With five days left for the reinstatement of sacked judges in Pakistan, there is growing cynicism among people here about the coalition government’s commitment to restore the judges.
Earlier this week, some top lawyers and jurists appointed to a committee, constituted by the government to look into the issue, quit saying “they found it unacceptable that judges who sided with Pakistan President Pervez Musharraf be allowed to continue on their position”.
Justice (retd) Farkruddin Ebrahim dissociated himself from the legal committee, tasked to prepare proposals for the reinstatement of deposed judges. He said it was more interested in retaining judges inducted after November 3, 2007 than in the reinstatement of the deposed judges.
In a letter addressed to the head of the committee, Justice Ebrahim said: “In the first meeting, the committee discussed proposals for increasing the strength of the Supreme Court from 17 to 27 and retention of the judges inducted after Nov 3, 2007 among other matters.” He said he could not be a party to any formula to reward those judges who had taken oath under the Provisional Constitutional Order (PCO) of November 3, 2007 and had acted in violation of the Supreme Court order of November 3, 2007.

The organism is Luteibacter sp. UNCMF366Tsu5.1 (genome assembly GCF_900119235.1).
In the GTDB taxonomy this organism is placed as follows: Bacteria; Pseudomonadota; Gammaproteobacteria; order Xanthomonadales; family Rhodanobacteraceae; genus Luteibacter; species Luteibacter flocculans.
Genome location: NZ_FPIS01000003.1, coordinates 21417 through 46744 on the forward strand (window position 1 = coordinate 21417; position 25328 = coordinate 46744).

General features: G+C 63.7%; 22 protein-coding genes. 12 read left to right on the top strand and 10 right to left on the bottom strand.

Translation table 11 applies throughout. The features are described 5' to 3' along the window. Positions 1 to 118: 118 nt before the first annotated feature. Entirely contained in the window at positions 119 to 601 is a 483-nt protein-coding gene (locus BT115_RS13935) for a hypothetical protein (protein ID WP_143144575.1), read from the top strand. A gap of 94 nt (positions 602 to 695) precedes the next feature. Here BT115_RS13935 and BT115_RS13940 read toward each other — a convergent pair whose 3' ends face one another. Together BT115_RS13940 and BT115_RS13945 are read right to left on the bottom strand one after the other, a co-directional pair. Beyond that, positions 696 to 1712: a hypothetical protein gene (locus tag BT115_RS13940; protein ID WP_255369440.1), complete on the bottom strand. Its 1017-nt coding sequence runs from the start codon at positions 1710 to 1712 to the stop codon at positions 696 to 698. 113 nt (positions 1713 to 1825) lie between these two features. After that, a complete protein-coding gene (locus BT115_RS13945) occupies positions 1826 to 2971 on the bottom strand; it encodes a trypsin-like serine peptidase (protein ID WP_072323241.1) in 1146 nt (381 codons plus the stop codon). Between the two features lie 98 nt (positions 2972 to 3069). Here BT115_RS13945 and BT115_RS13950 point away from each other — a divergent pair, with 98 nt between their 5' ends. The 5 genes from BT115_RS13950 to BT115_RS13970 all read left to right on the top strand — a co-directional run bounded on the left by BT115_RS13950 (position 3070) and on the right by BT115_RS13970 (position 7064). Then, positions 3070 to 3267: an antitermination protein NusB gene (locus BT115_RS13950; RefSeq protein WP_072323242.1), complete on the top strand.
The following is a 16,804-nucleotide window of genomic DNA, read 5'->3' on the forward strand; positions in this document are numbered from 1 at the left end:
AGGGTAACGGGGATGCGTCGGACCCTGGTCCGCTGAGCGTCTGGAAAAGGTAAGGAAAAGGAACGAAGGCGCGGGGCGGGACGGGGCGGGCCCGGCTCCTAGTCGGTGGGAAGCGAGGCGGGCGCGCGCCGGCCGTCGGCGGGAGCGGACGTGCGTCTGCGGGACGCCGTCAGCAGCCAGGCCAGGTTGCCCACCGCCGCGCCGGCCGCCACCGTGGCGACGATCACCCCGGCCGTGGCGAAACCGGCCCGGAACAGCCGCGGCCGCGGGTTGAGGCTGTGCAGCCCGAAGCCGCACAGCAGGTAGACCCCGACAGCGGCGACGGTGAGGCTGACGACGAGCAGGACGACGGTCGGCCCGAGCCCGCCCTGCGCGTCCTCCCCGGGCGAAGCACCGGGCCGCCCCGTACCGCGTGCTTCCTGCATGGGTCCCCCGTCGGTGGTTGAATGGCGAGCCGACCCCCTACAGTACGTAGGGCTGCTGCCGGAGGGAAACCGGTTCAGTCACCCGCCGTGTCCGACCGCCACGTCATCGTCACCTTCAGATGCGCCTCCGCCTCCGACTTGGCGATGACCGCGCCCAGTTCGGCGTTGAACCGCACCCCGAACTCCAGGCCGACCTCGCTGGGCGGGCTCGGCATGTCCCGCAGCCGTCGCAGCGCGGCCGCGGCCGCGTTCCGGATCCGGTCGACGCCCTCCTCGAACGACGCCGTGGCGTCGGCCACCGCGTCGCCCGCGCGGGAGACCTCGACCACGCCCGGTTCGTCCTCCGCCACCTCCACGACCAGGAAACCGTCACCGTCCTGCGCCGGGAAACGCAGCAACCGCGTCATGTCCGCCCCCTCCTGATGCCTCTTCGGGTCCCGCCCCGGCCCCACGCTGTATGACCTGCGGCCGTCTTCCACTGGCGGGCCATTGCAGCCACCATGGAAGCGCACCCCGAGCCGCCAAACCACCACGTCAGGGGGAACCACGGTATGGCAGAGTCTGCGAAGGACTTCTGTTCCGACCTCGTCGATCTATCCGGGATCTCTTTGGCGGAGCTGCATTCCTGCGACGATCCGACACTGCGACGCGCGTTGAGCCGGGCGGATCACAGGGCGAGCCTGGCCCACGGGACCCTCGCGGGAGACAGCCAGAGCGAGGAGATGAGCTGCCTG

Leading lawyer and Pakistan People’s Party (PPP) leader Aitezaz Ahsan also quit the committee on Tuesday citing the same reasons.
Law Minister Farooq Naik, however, claimed all is well. "Yes, there are disagreements, but we are making progress in the committee," said Naik on Wednesday. Naek said the modalities were being agreed upon. "We are committed to restore the chief justice," he added.
However, there are many who argue that there was a political understanding between President Musharraf and PPP chairman Asif Zardari that the judges would not be restored.